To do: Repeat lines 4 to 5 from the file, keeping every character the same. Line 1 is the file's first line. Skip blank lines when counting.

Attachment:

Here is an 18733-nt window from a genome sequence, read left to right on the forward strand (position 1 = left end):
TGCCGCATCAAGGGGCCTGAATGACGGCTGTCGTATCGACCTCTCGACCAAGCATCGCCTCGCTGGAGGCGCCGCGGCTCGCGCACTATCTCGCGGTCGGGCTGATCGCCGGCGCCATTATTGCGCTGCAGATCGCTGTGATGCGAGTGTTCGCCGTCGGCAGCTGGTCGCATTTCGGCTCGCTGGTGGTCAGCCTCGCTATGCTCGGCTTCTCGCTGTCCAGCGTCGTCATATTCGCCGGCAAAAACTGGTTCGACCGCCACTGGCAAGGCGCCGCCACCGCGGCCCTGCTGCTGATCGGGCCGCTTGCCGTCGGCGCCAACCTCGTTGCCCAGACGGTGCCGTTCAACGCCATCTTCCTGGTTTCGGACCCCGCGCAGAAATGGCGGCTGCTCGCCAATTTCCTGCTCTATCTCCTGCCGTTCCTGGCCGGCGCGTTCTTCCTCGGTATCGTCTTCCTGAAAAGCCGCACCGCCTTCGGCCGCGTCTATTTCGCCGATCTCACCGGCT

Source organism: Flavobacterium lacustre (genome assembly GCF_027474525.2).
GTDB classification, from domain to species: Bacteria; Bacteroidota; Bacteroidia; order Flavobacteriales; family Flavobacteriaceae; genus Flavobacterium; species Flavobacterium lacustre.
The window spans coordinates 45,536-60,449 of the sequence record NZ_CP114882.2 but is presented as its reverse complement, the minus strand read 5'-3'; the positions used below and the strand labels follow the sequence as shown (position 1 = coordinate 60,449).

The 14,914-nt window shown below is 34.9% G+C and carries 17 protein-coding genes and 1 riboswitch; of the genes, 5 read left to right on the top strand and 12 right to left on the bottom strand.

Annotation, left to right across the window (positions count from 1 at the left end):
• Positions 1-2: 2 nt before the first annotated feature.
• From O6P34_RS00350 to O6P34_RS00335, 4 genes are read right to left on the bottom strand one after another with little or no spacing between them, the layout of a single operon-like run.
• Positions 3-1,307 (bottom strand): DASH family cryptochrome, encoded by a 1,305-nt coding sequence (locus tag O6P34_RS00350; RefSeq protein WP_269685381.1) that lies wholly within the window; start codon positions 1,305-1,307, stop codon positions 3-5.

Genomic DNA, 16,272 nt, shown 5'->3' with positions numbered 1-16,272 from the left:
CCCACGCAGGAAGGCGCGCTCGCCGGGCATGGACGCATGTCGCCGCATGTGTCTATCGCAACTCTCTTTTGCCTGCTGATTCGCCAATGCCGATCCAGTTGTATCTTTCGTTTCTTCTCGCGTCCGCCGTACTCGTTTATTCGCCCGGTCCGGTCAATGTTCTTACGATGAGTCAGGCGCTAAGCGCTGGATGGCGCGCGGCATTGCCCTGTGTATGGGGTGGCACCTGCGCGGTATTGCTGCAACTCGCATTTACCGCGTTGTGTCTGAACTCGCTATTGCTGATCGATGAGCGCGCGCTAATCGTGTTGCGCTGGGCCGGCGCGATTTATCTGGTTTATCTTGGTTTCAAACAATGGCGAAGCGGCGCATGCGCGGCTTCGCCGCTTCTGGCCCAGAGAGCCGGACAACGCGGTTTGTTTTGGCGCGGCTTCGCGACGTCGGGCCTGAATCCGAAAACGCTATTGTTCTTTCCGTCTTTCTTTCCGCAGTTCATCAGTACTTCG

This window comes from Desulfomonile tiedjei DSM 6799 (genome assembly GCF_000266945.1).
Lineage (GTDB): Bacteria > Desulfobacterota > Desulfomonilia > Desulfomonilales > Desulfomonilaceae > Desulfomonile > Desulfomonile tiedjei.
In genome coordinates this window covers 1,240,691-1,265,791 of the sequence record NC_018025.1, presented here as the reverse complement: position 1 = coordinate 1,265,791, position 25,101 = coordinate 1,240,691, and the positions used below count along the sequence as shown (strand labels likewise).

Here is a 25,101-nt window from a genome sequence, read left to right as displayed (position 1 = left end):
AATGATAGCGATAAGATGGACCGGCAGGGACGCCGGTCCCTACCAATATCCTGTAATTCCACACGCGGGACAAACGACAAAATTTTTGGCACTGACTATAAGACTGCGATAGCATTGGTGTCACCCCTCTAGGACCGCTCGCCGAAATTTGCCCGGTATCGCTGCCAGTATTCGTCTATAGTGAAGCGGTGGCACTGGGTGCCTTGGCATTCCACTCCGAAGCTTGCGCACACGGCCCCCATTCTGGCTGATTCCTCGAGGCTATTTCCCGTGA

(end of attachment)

GTDB classification, from domain to species: Bacteria; Bacteroidota; Bacteroidia; order Flavobacteriales; family Flavobacteriaceae; genus Flavobacterium; species Flavobacterium lacustre.
The window spans coordinates 45,536-60,449 of the sequence record NZ_CP114882.2 but is presented as its reverse complement, the minus strand read 5'-3'; the positions used below and the strand labels follow the sequence as shown (position 1 = coordinate 60,449).